Lessons from novel experience


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Posted Online: Dec. 11, 2012, 1:39 pm
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By Liz Strader
If you caught my November column, you'll recall I mentioned that I was undertaking the daunting task of writing 50,000 words of a novel in just 30 days through participating in NaNoWriMo (National Novel Writing Month).

I'm proud to report that I did indeed successfully complete this harebrained challenge, and I'd like to share with you some insight to apply to life that I gained during that crazy month.

-- First, if you examine a project (a task at work, an upcoming event, a situation in your life) in its entirety, it can often be completely overwhelming and cripple you into indecisiveness.

Breaking it up into little pieces, it is much more manageable. This also allows you to see progress you've made more easily and to rejoice in your small accomplishments. Writing 50,000 words seems like an impossible feat to tackle all in one month, but it translates to just 1,667 words every day.

That, my friends, is doable by even the most novice of novelists.

-- Next, commitment to a project when it is not court-mandated or required to maintain employment can be difficult if you don't agree to hold yourself accountable for failure and let others rejoice in your success. My commitment to this endeavor was equal to one part desire to complete the challenge (because at first I greatly doubted my ability to finish this project by the deadline), and two parts peer pressure. I told everyone I knew, both in the real world and in the online social media universe, that I was a NaNoWriMo participant.

Believe it or not, the need to prove to others that I could do this outweighed my intermittent desire to give up; I definitely didn't want to have to explain to everyone that I failed, and the daily inquiries by friends and colleagues about my progress kept me going when I hit writer's blocks or slipped into a state of self-doubt.

-- Third, your own thoughts can be scary sometimes, but often in a good way.

Being left alone to dream up a story, characters, dialogue, and an imaginary world from what's floating about inside your head brings out the best (and worst) of your imagination.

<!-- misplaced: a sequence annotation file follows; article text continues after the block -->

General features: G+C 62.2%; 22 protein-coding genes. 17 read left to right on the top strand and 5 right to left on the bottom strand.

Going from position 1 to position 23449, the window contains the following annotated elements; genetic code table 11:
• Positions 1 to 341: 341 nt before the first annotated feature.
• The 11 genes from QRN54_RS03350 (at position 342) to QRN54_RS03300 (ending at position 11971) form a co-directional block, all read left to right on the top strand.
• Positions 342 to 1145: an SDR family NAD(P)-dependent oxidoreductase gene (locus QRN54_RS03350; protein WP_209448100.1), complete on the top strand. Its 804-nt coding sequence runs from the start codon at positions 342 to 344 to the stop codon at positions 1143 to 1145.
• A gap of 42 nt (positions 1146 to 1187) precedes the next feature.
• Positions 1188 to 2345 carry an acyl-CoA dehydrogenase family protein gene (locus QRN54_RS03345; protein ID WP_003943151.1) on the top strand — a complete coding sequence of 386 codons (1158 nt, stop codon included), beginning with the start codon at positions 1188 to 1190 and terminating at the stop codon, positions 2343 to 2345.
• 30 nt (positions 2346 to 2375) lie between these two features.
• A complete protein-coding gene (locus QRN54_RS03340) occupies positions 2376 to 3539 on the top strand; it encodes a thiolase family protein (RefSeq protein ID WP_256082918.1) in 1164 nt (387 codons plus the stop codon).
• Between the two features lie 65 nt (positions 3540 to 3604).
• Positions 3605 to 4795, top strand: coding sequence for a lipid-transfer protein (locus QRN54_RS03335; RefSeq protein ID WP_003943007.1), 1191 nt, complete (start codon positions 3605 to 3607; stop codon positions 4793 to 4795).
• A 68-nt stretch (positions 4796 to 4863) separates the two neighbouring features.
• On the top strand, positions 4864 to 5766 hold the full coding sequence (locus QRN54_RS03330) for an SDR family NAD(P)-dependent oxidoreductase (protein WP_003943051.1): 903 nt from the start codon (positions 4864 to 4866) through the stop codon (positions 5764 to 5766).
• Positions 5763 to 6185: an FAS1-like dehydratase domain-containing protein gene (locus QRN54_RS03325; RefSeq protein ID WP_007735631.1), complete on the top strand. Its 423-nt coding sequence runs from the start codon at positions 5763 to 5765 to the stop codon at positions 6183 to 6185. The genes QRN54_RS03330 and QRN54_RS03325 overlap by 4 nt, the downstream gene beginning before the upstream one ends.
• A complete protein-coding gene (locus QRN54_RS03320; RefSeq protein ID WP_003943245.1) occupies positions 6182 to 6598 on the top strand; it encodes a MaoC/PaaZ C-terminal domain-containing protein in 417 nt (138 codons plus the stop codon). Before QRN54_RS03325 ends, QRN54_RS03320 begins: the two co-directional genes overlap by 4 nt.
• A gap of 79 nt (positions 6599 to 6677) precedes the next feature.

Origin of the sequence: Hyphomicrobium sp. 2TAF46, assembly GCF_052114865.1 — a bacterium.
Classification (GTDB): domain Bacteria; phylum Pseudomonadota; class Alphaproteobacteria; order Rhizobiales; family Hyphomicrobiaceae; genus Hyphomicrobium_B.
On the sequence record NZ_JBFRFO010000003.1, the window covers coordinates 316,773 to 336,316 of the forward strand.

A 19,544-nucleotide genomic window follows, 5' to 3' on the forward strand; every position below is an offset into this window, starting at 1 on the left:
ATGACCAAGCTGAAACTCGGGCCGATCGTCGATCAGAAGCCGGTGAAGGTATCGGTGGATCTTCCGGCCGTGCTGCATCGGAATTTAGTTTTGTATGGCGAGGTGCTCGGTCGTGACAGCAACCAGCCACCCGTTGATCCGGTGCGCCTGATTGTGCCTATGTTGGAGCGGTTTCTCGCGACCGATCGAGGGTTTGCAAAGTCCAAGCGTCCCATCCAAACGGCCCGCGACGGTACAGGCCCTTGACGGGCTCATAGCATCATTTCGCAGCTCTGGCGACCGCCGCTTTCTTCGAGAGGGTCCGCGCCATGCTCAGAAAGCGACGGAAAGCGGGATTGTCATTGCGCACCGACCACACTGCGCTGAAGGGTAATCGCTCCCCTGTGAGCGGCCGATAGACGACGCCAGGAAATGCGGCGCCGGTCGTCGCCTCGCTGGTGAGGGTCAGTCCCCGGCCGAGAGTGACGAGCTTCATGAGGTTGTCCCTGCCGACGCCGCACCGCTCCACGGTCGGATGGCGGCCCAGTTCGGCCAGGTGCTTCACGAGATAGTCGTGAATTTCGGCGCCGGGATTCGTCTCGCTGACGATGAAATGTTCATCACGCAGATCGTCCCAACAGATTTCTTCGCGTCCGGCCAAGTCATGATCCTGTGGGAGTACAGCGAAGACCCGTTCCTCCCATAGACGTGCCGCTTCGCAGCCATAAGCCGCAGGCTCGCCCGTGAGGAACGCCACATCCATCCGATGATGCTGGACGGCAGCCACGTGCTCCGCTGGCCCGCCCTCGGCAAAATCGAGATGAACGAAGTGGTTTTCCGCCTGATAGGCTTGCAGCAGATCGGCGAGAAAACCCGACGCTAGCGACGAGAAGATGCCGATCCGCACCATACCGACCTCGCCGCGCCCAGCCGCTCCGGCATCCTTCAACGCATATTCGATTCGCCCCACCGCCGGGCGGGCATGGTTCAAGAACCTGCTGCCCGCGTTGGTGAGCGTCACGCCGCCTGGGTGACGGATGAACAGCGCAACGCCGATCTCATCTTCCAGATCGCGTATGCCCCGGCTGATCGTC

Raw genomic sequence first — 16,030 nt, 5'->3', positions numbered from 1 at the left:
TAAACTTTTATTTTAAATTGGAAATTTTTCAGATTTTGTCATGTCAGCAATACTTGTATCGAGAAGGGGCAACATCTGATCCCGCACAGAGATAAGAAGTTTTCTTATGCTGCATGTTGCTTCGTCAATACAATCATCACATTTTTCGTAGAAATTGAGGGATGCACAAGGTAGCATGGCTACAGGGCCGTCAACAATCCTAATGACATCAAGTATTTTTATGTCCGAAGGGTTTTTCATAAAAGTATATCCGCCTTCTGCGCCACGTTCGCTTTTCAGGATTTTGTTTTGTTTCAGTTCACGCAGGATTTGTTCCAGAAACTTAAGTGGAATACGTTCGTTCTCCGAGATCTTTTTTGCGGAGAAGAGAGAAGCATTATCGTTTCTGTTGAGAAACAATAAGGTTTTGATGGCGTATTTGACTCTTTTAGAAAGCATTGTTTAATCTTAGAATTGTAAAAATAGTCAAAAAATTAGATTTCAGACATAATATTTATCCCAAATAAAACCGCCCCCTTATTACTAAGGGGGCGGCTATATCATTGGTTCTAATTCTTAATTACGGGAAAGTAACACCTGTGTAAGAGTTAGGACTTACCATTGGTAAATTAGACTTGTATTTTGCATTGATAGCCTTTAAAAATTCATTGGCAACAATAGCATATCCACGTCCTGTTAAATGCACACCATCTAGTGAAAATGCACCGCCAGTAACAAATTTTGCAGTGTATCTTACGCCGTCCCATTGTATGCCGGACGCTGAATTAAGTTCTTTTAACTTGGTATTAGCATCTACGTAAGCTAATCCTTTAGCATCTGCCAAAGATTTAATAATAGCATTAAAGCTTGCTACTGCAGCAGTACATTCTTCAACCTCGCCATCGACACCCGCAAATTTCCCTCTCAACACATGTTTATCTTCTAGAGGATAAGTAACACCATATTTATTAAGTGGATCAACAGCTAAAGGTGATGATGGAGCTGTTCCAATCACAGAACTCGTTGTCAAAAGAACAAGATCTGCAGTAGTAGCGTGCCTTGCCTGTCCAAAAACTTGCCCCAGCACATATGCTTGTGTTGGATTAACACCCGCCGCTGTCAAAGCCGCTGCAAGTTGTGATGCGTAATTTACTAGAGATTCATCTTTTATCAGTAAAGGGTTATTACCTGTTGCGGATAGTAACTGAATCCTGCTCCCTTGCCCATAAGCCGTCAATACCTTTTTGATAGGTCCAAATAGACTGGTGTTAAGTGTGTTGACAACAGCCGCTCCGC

This fast-paced way of writing, in which you are instructed simply to write without going back and editing anything until after Nov. 30, gives way to more than just dangling participles and nonsensical plot lines.
Once you make it to around the 25,000 word mark, your uninhibited imagination is in full swing and you've learned to just write what you are thinking and let those thoughts run wild.

This is terrifying for those of us who usually live the edited version of our lives, rarely saying or doing anything without first weighing every piece of the decision meticulously before coming to a logical conclusion based on the virtual pros and cons list we've created in our heads. However, I learned that letting go a little and allowing your fingers to just puke out what's on your mind onto the page can be very freeing.

Over-thinking a paragraph can be detrimental to the flow of creativity, and I challenge you all to apply some of this attitude to your lives. I'm not encouraging us all to act without thinking or make rash decisions that will negatively impact our careers or relationships with others, but relinquishing control just a little and refraining from micro-analyzing every life decision, past, present, or future, can make for a much more relaxing experience.

Essentially, "don't sweat the small stuff."

-- Fourth, reaffirmation of your talents is huge.

I was utterly taken aback by the large number of people who responded to my Facebook posts about this task with positivity and encouragement. Thinking maybe one or two of my closest friends would be the only ones who would check in to hear about my progress, I was completely surprised to find that many people who were but acquaintances through other friends routinely asked me how the book was coming and showed a real desire to hear what I was writing about.

These are the people I intend to keep in my life.

Surrounding yourself with others who genuinely care about your successes and to whom you can reciprocate that interest are the best people to keep around. You can lift each other up, and together you can ward off any "Negative Nancy" attitudes from those who may be envious of your desires to live your life to the fullest.

-- Lastly, if you take all the pieces above and put them together, you may just end up with a happier life. There may always be that nagging voice in your brain that says "There just isn't enough time," or "I don't think I could ever do that," but if we wait until the timing is just right to embark on a new challenge, to be with someone we love, or to make our lives better, we may never even start. Thirty days is very little time to write a novel, yet tens of thousands of people do it every single year.

Great things can be accomplished by simply making the choice to be successful and holding yourself accountable for that choice. There's a New Year's resolution for you, now go out and do it!

Happy Holidays!
Liz Strader of Davenport is an entrepreneur, advocate, and working mom of three little girls.
















 




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